The Scottish cave that inspired Treasure Island

It was the 'black mouthed cave' stumbled upon by a young Robert Louis Stevenson that would go on to inspire part of Treasure Island.

The "black mouth" cave near Bridge of Allan which is now marked by a Treasure Island-inspired bench. PIC Kirsty Towner/Twitter

Sunk deep in the woods outside the pleasant town of Bridge of Allan in Stirlingshire, the cave proved to linger long in the memory of the writer.

It is said to have become the basis for Ben Gunn’s cave in the novel, where the marooned sailor would store his salted goat meat - and mull over his deep obsession with cheese.

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It was also where Gunn was to store the gold which he discovered long before the arrival of the Hispaniola.

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The Bridge of Allan cave sits on the Darn Walk, not far from Dunblane.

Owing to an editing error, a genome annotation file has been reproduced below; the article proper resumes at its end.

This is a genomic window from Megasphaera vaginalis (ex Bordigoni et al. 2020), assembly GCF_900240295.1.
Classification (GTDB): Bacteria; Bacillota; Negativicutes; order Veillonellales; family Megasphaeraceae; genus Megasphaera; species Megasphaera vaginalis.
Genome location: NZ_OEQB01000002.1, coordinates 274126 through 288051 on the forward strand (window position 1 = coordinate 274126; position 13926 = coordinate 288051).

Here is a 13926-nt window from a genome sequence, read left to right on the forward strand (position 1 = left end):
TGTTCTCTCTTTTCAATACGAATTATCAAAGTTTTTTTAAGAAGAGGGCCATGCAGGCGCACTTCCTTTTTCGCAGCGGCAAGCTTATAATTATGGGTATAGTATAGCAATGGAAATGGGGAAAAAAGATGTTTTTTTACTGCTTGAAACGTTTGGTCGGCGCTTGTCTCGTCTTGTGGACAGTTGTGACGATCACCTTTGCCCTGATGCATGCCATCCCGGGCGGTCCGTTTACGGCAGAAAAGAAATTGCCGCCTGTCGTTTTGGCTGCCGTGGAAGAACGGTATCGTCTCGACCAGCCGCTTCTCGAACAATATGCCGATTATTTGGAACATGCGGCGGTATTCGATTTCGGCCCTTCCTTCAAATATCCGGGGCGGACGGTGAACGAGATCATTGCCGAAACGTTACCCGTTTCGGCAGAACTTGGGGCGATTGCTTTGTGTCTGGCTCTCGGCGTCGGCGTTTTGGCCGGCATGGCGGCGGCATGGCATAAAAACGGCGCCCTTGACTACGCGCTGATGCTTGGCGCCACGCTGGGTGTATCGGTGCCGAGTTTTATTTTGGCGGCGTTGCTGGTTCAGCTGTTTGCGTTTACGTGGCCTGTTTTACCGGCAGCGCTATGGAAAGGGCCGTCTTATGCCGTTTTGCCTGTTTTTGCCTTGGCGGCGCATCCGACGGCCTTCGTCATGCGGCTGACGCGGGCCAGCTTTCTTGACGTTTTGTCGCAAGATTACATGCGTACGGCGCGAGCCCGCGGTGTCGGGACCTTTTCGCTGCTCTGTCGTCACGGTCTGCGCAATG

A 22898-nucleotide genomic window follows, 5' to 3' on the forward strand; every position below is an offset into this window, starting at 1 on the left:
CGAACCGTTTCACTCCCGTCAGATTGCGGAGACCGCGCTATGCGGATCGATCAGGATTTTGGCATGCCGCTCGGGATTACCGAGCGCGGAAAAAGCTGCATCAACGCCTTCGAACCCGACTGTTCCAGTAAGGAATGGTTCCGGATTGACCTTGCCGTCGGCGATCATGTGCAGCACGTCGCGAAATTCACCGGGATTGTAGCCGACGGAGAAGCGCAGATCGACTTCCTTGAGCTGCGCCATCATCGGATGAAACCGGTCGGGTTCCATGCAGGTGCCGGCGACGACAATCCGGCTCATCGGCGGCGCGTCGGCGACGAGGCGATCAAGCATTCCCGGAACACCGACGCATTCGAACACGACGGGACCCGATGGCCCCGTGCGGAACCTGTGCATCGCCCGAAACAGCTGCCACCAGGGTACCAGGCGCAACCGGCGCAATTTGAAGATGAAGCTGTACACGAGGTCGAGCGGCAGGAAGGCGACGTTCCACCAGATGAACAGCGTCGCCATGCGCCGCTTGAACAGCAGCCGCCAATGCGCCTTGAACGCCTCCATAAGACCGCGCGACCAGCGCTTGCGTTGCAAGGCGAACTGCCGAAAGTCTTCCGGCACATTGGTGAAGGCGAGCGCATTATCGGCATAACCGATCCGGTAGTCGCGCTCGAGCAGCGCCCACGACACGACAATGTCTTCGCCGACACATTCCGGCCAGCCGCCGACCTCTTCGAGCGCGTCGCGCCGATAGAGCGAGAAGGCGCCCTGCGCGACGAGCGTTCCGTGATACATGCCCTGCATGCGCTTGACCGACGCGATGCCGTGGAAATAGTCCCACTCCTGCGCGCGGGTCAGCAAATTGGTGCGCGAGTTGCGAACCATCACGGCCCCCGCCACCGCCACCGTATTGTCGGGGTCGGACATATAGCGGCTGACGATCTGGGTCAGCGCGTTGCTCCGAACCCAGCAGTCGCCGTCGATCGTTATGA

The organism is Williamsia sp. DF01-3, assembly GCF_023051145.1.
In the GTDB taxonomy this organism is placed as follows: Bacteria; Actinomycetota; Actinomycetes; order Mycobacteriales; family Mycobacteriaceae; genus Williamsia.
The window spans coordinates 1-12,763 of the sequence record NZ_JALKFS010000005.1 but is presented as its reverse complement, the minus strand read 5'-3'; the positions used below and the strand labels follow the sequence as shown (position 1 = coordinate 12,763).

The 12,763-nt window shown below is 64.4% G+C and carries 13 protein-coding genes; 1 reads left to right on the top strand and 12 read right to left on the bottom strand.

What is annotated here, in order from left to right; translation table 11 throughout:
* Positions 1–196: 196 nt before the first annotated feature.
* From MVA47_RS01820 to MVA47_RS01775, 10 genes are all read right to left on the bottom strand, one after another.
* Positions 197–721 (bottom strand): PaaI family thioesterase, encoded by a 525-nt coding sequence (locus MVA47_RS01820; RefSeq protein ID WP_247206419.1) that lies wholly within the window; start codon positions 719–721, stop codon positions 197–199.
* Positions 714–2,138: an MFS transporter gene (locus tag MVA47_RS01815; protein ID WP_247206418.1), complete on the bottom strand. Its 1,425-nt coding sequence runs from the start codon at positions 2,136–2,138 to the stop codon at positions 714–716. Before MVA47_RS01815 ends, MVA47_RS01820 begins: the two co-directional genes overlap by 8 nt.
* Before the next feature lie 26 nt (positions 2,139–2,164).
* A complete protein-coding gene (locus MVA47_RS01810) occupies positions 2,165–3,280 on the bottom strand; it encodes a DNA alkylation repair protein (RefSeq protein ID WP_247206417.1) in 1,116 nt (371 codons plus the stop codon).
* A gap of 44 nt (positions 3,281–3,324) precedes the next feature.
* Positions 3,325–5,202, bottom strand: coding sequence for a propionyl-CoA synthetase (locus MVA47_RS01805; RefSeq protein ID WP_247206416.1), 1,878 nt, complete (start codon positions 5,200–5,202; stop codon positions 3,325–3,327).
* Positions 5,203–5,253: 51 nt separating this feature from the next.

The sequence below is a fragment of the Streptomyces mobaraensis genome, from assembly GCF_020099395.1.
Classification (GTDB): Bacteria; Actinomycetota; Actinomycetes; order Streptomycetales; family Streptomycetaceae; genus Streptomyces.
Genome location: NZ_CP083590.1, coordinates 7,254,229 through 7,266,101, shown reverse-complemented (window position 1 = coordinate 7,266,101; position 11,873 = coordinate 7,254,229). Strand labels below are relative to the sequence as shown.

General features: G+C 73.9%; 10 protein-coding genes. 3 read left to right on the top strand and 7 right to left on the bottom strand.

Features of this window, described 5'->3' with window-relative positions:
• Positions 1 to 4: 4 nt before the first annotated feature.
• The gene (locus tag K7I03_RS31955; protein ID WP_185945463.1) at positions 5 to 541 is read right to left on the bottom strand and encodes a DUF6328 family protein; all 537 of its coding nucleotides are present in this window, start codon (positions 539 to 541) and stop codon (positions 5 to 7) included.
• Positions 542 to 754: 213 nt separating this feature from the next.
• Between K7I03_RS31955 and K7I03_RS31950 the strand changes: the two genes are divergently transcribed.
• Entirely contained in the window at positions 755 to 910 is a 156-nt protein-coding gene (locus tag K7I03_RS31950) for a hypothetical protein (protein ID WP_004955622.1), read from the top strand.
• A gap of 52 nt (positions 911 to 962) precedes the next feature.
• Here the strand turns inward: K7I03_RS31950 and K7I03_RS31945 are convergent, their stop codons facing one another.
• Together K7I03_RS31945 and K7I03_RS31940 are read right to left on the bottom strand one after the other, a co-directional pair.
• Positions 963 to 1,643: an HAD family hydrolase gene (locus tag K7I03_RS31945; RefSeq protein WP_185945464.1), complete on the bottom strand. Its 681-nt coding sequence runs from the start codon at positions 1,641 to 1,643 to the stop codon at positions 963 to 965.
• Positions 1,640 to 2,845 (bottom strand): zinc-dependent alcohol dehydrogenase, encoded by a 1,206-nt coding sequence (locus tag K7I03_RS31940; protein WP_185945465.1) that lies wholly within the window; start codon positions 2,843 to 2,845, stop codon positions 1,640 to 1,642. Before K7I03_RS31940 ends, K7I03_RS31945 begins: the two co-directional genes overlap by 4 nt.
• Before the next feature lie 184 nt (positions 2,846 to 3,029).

In the book it is described as a “large airy place, with a little spring and a pool of clear water overhanging with ferns.”

RLS, who was born in 1850, visited Bridge of Alan several times with his parents during the following decade with his mother particularly a fan of the Stirlingshire spa town for its supposed health giving properties.

It was also to make a deep impression on RLS.

According to the Robert Louis Stevenson web archive, Bridge of Allan was referenced several times in the private letters of the Edinburgh-born author.

In a letter dated 17 November 1868 to his cousin Bob Stevenson he wrote nostalgically about walking along the Darn Walk.

While in France in 1883, the year Treasure Island was published, his memories of the place clearly persisted.

In a letter to a friend, he wrote: “I shall never forget the days at Bridge of Allan; they were one golden dream”

It is also said that RLS wrote the first part of Treasure Island while on holiday with his wife and young son in Braemar.